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MOSCOW, May 30 (Itar-Tass) - The Levada center has not yet decided on giving up the orders from foreign clients to research the public opinion, Levada deputy director Alexei Grazhdankin told Itar-Tass on Thursday.
"Since the interpretation of the law on "foreign agents" is unclear, we're waiting for clarification; then we'll see if sociological polls are subject to the operation of the law and if sociological studies are a political activity," Grazhdankin said.
When asked if Levada had decided to give up foreign grants, he replied "I didn't tell you that we won't accept /orders from abroad/."
However, he underlined that taking orders from western foundations was risky at present. "We're giving it a thought. We'll discuss the possibility to conduct such research, but we haven't made any concrete decisions," the Levada deputy director said.
On May 15, the organization was warned by prosecutors in connection with the research it conducted in 2011-2012. The orders that made the prosecutors suspicious had come from Soros Foundation, MacArthur Foundation and some other foreign institutions.
These orders concerned politics, such as Russians' feelings towards police and the monitoring of the development of protests. "The study of protest activity was conducted throughout 2012,and the attitude to police was researched in 2011 or 2012," Grazhdankin went on to say. Levada center has not received new orders from these foreign foundations since.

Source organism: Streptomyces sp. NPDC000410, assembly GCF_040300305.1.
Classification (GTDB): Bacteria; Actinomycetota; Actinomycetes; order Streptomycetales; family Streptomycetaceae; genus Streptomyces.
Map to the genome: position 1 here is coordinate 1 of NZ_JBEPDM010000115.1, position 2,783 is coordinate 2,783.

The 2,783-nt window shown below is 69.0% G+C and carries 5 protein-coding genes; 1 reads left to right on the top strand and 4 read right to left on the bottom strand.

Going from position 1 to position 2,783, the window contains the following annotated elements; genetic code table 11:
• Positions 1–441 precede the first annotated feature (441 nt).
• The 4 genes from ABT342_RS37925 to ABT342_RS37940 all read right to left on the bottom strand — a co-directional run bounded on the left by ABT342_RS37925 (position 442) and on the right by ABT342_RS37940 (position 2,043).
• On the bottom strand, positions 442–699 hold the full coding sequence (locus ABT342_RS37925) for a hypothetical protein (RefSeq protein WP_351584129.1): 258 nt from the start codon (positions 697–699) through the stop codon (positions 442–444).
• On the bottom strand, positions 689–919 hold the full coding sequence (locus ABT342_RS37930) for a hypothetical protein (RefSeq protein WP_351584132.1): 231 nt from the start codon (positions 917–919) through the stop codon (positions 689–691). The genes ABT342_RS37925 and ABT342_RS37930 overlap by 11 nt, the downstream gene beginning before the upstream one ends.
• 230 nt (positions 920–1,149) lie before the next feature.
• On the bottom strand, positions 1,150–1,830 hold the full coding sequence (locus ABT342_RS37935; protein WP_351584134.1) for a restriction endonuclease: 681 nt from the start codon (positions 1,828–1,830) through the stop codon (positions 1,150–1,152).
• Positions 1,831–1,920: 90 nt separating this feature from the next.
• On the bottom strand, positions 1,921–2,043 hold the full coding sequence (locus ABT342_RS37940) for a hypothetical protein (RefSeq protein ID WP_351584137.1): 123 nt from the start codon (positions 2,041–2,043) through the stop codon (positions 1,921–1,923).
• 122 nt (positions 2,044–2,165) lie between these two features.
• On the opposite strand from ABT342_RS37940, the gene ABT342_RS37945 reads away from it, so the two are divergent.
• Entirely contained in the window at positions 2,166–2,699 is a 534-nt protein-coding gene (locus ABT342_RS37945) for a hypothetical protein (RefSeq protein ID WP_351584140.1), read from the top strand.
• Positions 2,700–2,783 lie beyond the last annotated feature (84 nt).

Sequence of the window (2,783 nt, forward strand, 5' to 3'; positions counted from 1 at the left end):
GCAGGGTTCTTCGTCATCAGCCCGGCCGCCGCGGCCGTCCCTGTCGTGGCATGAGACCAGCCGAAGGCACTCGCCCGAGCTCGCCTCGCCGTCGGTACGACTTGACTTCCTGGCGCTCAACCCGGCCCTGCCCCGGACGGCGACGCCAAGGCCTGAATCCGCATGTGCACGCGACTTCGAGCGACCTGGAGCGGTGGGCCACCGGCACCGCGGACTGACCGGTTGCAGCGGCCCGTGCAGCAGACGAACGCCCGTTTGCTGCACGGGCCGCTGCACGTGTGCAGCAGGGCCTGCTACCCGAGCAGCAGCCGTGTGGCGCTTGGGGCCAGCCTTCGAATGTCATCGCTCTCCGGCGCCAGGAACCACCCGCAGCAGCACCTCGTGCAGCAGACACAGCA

Giving up foreign grants will not seriously affect the financial standing of the organization, because foreign funds made up 1.5 to 2 percent of its turnover.
Following the prosecutor's warning in May, Levada Center director Lev Gudkov said he did not rule out that the organization might stop operation.
Levada's official website reported that it had been warned by the Savyolovskaya prosecutor's office that "the publication of the results of sociological studies influences the public opinion and therefore is not a scientific but political activity."
The prosecutor's letter about the "circumstances that contribute to the violation of federal legislation," namely the law on foreign agents, and the subsequent warning about inadmissibility of the violation of federal legislation puts the Yuri Levada Analytical Center in a very difficult situation, practically forcing it to stop its activity as an independent sociological research organization which conducts regular opinion polls in Russia," Gudkov commented.
He believes that if the center should follow the logic of the prosecutor's warning, it should stop publishing the magazine, shut down its website, and terminate publications, open comments and analysis of the results of polls among specialists and the public, "to which we /Levada Center/ cannot agree."
The organization believes it is not possible to challenge the warning in a legal action, because "this way is too long, fraught with the collapse of the research organization and irreversible scientific and human losses."
The notion "foreign agents" appeared in July 2012, when a lawbill on non-governmental organizations was submitted to the State Duma. It envisions the registration of all politically active NGOs funded from abroad in a special Justice Ministry registry in which they are to be referred to as "performing the function of foreign agent."